Cedar said since July 2011, four people including Nicar have been involuntarily dismissed and five roles within the organization have been eliminated. Texas Exes now has a total of 49 employees. In addition to serving as director of history and traditions, Nicar also served as the Texas Exes liaison and advisor to the Spirit and Traditions Council, an umbrella group for many different spirit groups on campus. She said the organization wishes Nicar the best.

Admissions counselor Lisa Lockhart said she heard about Nicar’s firing via email from a student who is a member of a club Nicar mentored. Lockhart said Nicar has spent several decades serving UT working, researching, writing articles and giving presentations on UT history and traditions. She said students who worked for her were always thrilled when Nicar taught them something new about UT’s history. Lockhart said discharging an individual with Nicar’s longevity, knowledge and integrity is outrageous and damaging. She said she spoke to Nicar after he had been fired about what he would do next.

“We spoke of his future plans,” she said. “[Whether] to return to school or finish working on a book about UT’s history and traditions. I do not know what reason was given to him but he did mention poor morale and high turnover at Texas Exes.”

With regard to rumors of canceling and disbanding Texas Exes programs, Lockhart said to follow the money.

“Are new, middle management positions being created?” she said. “Did these jobs exist before? Are programs being sacrificed to provide salaries?”

Cedar said 11 new positions have been added and eight people have been promoted since July 2011 in efforts to align resources and talents and deliver on strategic priorities.

Matt Portillo, Spirit and Traditions Council co-chair, said his organization was shocked when they learned of Nicar’s termination. Portillo said he found out from Nicar himself and confirmed the news with an email from Tim Taliaferro, Texas Exes vice president of communications and digital strategy. Portillo said Taliaferro told him to direct any questions and concerns about the Spirit and Traditions Council to him from now on. He said Taliaferro also told him Texas Exes is currently assessing the council’s future within the organization and the council should hold no meetings or activities without a Texas Exes staff member present. Portillo said he was told the council could not meet until after they met with Texas Exes leadership in a meeting after spring break due to legal and liability considerations.

Portillo said he thinks the Texas Exes’ restructuring and Nicar’s firing is due to a budget shortfall within the organization. He said the council may be rolled into the Texas Exes Student Chapter organization. Portillo said the council is open to change, but he is concerned that Texas Exes has not involved the group in any discussions about the proposed changes.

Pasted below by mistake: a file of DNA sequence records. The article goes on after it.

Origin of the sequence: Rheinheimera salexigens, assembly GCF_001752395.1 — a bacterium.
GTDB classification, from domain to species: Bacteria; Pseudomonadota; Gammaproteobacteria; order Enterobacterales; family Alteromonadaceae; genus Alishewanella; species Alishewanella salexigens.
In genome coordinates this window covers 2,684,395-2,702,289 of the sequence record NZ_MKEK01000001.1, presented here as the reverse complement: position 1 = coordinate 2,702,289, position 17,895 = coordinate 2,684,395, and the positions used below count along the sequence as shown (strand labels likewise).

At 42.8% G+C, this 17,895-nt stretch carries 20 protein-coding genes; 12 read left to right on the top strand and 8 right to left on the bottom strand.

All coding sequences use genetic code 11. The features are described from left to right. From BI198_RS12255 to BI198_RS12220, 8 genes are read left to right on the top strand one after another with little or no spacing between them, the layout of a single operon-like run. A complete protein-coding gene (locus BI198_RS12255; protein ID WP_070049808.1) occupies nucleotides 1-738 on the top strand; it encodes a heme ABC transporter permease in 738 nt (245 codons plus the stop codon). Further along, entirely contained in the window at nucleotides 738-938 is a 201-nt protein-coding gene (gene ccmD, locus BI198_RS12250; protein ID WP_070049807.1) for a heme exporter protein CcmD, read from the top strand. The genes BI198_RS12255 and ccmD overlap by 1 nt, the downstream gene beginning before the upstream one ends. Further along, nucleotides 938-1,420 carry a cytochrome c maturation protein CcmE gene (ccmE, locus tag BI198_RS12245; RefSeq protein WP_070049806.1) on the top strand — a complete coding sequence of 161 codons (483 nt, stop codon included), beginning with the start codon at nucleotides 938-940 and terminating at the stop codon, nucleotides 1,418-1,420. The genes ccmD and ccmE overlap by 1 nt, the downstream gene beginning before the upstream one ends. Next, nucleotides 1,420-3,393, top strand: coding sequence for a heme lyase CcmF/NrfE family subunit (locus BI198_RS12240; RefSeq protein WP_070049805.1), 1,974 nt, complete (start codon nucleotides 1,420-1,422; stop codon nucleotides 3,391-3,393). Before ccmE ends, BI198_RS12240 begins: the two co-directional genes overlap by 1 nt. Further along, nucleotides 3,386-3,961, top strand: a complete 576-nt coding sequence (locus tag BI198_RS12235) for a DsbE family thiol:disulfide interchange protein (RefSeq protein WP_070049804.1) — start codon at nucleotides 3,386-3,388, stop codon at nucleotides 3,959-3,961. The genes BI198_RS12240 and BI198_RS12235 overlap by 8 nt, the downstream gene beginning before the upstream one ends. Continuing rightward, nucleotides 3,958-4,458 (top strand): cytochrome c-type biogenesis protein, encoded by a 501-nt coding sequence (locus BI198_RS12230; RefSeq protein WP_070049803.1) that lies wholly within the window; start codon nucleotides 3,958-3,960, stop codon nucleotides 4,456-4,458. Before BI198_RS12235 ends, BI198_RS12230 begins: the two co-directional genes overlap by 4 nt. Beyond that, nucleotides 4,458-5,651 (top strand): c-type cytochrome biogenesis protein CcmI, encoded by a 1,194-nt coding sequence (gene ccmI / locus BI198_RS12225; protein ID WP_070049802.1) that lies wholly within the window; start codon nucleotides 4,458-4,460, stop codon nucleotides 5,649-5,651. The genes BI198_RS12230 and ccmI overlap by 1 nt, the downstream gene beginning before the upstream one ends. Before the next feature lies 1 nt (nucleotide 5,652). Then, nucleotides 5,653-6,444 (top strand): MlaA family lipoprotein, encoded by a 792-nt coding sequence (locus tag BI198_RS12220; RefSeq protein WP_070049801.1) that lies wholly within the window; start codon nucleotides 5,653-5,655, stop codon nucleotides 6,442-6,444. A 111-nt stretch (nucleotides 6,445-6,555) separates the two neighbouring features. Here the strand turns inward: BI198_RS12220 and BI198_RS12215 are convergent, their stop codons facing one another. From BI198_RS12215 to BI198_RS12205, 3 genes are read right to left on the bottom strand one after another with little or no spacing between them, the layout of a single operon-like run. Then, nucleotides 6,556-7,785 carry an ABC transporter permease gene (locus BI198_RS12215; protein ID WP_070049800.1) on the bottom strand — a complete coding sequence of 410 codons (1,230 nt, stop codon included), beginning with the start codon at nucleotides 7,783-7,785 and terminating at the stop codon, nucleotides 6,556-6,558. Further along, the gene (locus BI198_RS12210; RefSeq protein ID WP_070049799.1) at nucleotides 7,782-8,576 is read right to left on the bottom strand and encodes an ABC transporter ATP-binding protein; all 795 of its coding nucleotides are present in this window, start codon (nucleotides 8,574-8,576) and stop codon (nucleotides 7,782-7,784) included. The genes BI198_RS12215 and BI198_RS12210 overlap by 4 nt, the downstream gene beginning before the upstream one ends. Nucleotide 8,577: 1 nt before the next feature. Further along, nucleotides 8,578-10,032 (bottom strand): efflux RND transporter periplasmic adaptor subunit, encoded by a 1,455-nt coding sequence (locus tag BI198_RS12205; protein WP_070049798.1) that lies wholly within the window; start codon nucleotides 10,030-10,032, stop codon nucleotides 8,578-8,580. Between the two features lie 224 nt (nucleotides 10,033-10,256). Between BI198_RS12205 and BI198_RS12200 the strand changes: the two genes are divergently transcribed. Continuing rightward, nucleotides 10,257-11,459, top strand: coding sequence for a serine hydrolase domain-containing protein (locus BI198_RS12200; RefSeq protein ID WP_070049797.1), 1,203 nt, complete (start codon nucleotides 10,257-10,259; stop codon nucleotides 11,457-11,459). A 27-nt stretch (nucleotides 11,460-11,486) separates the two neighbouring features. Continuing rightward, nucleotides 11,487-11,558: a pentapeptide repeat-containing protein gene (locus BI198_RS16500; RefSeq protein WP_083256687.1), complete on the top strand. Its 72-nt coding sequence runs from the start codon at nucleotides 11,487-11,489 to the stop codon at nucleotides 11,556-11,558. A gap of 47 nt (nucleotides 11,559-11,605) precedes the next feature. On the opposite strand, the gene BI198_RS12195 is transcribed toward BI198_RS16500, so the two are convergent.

“There’s been some miscommunication and I think everybody is in a somewhat turbulent state,” Portillo said. “But what’s important right now is for students and the Texas Exes leadership to come together and work towards solutions that will benefit everyone.”

Although the Spirit and Traditions Council receives approximately $6,000 in funding from the Texas Exes, Portillo said it is a registered student organization and he believes it is free to act according to the will of its student membership.

Cedar said despite rumors Texas Exes was cutting programs and clubs, no such entities have been eliminated.

“We will continue on with all of our traditions,” Cedar said. “We have the opportunity to build on top of these. How do we continue on? That’s the task we were charged with when I came in.”

Additional reporting by Nick Hadjigeorge.

Printed on Friday, March 9, 2012 as: Texas Exes' restructuring results in loss of jobs

Sophomore Jannah Dies, left, and junior Alysse Fisher slice and plate pieces of cake in honor of the tower’s 75th anniversary of its comencement. Texas Exes hosted events throughout the day, including free cake and stickers, a tour of the tower and a display of the original architectural drawings.

Photo Credit: Shannon Kintner | Daily Texan Staff

For the first time since its construction 75 years ago, the UT Tower shone bright orange Monday night in honor of itself.

UT community members celebrated the Tower’s birthday Monday to honor the 75th anniversary of its original commencement ceremony. The Tower is an iconic UT landmark and, at 27 stories, by far the tallest building on campus. Events to commemorate the occasion included an architectural exhibit, a historical tour of the Tower and the distribution of 800 pieces of birthday cake in the West Mall area.

Texas Exes, UT’s official alumni group, funded the event. Matt Portillo, music and rhetoric and writing senior and the co-chair of the Texas Exes Spirit and Tradition Council, said the event was a great way to celebrate something that everyone at UT has experience with.

“Everybody loves the Tower,” he said. “It’s fun when we have the opportunity to celebrate something we all like.”

Jim Nicar, director of the Texas UT Heritage Society, the historical association for the University, said the Tower has a long history of serving the campus and the greater community.

“It was originally built, in part, from $1.5 million in governmental funding approved through the Works Progress Administration, an organization created under the New Deal,” he said. “The building of the Tower put many to work during a time of national difficulty and led to the creation of a large new library at UT.”